The Dallas Examiner
Candidate filings for next year’s March 6 primary elections are officially opened, with the potential for a new Texas governor underway.
With several contenders already filing the ticket, South Dallas native Cedric Davis seeks the electoral victory by becoming the first African American to pursue a governor position in Texas.
“Government is suppose to help, not hurt,” he said. “Right now, it’s hurting people and I want to be that person to make a difference.”
Davis’ campaign is adamant about advocating for three fixed issues in the state: equality for the poor and underrepresented, education equality for all children, and senior citizens’ rights.
“I’m always fighting for the little guy,” he said.
The potential candidate brings a unique background stemming from his experiences in lower level government as the former mayor of Balch Springs – the city’s first African American mayor – and an active community member who serves as a schoolteacher and frequent volunteer at homeless shelters and senior citizen homes.
However, Davis faces the challenge of being able to transition from being the mayor of a small town to being the governor of an entire state, if elected.
“I like to talk, and I talk to people from all parties – Democratic, Republican and Independent,” he said as he discussed how he would use his experience to maintain a governor position. “I travel to Washington, D.C., often to make it my mission to accomplish what I am trying to create. Whatever I go out and seek, it should be able to benefit everybody as a whole not just a piece.”
If he is elected as the next governor, the former mayor stated that he would first tackle Texas education and women’s rights.
“We have $2 billion in our rainy day fund,” he proclaimed. “We need to tap into that instead of letting it sit. Let’s use it on some of the things we’re going to need, like public education and putting towards the inner cities and women’s healthcare.”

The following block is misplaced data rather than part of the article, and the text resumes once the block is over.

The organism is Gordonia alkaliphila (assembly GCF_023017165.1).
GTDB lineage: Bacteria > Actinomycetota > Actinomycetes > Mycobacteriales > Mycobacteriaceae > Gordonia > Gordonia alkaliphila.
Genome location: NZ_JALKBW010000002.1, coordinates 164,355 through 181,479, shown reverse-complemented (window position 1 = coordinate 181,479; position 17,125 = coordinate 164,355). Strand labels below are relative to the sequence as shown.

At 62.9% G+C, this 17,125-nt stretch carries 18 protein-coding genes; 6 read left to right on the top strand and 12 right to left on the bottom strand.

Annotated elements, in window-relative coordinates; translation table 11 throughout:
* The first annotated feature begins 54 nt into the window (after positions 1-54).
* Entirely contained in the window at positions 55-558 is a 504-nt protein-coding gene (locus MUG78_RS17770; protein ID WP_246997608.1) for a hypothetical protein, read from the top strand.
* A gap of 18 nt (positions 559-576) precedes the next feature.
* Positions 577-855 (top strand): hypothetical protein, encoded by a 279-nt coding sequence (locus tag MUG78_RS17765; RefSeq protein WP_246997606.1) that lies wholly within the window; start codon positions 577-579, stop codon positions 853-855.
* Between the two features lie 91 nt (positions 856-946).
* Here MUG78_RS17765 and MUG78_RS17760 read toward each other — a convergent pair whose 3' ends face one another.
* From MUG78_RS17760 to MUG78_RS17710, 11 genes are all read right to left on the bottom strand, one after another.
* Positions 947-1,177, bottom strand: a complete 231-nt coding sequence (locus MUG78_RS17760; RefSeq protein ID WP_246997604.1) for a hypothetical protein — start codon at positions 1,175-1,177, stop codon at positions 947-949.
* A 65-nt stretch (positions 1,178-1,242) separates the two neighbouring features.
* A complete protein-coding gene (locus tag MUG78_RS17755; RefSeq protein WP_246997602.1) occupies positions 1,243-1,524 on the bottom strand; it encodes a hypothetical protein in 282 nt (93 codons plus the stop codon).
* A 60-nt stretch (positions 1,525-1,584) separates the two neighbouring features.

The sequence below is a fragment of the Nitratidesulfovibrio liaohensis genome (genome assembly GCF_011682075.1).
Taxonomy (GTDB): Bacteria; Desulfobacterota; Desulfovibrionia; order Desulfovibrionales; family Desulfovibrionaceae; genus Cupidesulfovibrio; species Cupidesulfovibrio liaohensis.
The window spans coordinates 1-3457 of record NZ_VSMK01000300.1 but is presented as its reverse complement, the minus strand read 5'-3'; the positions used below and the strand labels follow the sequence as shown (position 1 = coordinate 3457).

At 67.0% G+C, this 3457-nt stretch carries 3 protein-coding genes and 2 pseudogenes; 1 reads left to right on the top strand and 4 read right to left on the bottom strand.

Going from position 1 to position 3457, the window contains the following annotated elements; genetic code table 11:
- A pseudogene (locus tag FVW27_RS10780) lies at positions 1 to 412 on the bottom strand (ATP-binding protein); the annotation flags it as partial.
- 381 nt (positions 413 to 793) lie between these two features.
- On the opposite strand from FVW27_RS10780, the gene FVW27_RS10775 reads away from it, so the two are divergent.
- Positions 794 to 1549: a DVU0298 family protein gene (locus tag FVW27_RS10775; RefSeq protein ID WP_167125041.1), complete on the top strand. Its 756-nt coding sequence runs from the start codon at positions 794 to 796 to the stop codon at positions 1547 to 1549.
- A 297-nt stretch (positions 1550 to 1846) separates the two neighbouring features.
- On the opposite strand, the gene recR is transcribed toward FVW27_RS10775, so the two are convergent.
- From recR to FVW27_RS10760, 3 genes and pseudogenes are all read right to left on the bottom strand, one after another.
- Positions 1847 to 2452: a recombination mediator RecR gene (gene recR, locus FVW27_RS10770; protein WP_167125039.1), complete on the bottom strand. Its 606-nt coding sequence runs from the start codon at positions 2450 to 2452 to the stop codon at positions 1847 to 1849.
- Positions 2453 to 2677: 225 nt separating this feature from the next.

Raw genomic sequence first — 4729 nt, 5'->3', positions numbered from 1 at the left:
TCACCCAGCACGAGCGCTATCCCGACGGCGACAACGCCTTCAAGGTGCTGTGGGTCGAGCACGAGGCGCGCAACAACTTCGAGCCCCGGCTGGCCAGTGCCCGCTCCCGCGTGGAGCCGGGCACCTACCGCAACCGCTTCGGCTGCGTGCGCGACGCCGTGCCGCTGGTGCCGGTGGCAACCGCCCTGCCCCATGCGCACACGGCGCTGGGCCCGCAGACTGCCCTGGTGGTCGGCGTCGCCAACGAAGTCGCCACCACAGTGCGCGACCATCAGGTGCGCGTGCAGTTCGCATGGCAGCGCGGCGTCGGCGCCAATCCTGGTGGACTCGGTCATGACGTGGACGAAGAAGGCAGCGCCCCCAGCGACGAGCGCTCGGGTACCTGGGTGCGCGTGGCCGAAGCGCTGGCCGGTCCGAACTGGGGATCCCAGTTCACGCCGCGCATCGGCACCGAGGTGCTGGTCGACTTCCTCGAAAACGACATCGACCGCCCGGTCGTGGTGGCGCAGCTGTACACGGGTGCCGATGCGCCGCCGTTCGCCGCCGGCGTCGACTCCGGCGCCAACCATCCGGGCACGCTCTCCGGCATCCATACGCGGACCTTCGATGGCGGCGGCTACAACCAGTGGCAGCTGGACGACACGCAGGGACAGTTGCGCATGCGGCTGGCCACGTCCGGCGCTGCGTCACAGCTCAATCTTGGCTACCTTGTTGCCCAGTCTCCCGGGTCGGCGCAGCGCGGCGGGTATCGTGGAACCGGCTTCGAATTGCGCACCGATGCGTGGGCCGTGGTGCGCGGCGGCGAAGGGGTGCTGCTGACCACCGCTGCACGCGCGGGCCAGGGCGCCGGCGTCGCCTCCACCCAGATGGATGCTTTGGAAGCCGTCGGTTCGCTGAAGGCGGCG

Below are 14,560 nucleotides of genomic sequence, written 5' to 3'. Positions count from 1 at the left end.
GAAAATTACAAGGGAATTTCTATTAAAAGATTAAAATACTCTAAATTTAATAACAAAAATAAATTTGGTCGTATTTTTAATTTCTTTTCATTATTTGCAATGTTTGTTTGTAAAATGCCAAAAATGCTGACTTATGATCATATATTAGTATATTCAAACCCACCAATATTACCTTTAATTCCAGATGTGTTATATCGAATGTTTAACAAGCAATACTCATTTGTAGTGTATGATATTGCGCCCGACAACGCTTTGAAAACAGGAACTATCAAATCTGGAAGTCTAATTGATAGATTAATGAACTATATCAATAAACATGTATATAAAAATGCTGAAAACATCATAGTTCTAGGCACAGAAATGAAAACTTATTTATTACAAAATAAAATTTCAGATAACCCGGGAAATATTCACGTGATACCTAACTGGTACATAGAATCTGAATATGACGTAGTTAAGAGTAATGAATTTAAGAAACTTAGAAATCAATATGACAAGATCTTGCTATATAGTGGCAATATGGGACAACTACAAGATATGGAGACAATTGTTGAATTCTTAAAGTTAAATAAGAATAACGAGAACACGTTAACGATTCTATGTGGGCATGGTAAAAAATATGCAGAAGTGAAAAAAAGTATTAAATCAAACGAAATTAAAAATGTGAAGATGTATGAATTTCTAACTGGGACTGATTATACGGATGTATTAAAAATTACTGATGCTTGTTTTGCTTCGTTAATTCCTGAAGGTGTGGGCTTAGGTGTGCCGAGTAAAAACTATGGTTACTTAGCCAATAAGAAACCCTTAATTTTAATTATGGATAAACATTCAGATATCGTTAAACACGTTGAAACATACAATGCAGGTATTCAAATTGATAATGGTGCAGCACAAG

Davis also said he will focus on resolving the dilemma between FEMA and victims of Hurricane Harvey, pointing out his disproval of how Gov. Greg Abbott is currently handling the situation.
“As the governor, he can call a special session that could get these guys back in [their homes] and figure out how much we can really take out of the [rainy day] fund without depleting it,” he noted. “We need to take a look at what can Texas do to help out until they get the FEMA money.”
With the possibility of Davis making Texas history, the nominee hopes to redirect the public’s eye on more important matters revolving around his campaign.
“Yes, I am the first African American to pursue this journey, but I don’t want people to look at my color,” he expressed. “I want people to look at my heart and my character. If I can make the world better at least my small part of the world better, I’m going to give it 125 percent because that is what I believe God put me here for.”
Before being eligible to challenge incumbent Greg Abbott, Davis must first encounter several other Democratic candidates for governor, such as Dallas club owner Jeffrey Payne, south Texas hospice owner Tom Wakely and possibly Dallas Sherriff Lupe Valdez.
Democratic filling for statewide government positions will be open until Dec. 11. The Texas gubernatorial election will take place Nov. 6, 2018.